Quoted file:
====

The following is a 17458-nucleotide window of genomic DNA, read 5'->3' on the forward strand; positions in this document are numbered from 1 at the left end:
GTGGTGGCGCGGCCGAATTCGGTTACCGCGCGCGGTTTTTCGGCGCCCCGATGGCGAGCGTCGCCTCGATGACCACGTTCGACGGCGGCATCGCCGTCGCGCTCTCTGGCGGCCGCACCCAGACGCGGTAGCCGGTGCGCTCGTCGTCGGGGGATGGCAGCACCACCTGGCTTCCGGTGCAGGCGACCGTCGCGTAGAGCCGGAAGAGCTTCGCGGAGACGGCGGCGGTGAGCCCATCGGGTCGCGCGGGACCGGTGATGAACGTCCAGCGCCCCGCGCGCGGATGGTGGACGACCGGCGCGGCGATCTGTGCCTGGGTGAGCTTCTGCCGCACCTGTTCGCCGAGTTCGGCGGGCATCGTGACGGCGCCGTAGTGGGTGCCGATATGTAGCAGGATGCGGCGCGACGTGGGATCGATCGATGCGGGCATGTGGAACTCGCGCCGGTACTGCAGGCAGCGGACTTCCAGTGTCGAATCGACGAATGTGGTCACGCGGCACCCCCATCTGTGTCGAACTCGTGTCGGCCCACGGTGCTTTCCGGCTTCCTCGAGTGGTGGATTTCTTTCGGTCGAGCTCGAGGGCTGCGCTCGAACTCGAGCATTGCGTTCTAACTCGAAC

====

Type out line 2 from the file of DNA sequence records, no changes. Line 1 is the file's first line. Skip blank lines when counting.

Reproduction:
GTGGTGGCGCGGCCGAATTCGGTTACCGCGCGCGGTTTTTCGGCGCCCCGATGGCGAGCGTCGCCTCGATGACCACGTTCGACGGCGGCATCGCCGTCGCGCTCTCTGGCGGCCGCACCCAGACGCGGTAGCCGGTGCGCTCGTCGTCGGGGGATGGCAGCACCACCTGGCTTCCGGTGCAGGCGACCGTCGCGTAGAGCCGGAAGAGCTTCGCGGAGACGGCGGCGGTGAGCCCATCGGGTCGCGCGGGACCGGTGATGAACGTCCAGCGCCCCGCGCGCGGATGGTGGACGACCGGCGCGGCGATCTGTGCCTGGGTGAGCTTCTGCCGCACCTGTTCGCCGAGTTCGGCGGGCATCGTGACGGCGCCGTAGTGGGTGCCGATATGTAGCAGGATGCGGCGCGACGTGGGATCGATCGATGCGGGCATGTGGAACTCGCGCCGGTACTGCAGGCAGCGGACTTCCAGTGTCGAATCGACGAATGTGGTCACGCGGCACCCCCATCTGTGTCGAACTCGTGTCGGCCCACGGTGCTTTCCGGCTTCCTCGAGTGGTGGATTTCTTTCGGTCGAGCTCGAGGGCTGCGCTCGAACTCGAGCATTGCGTTCTAACTCGAAC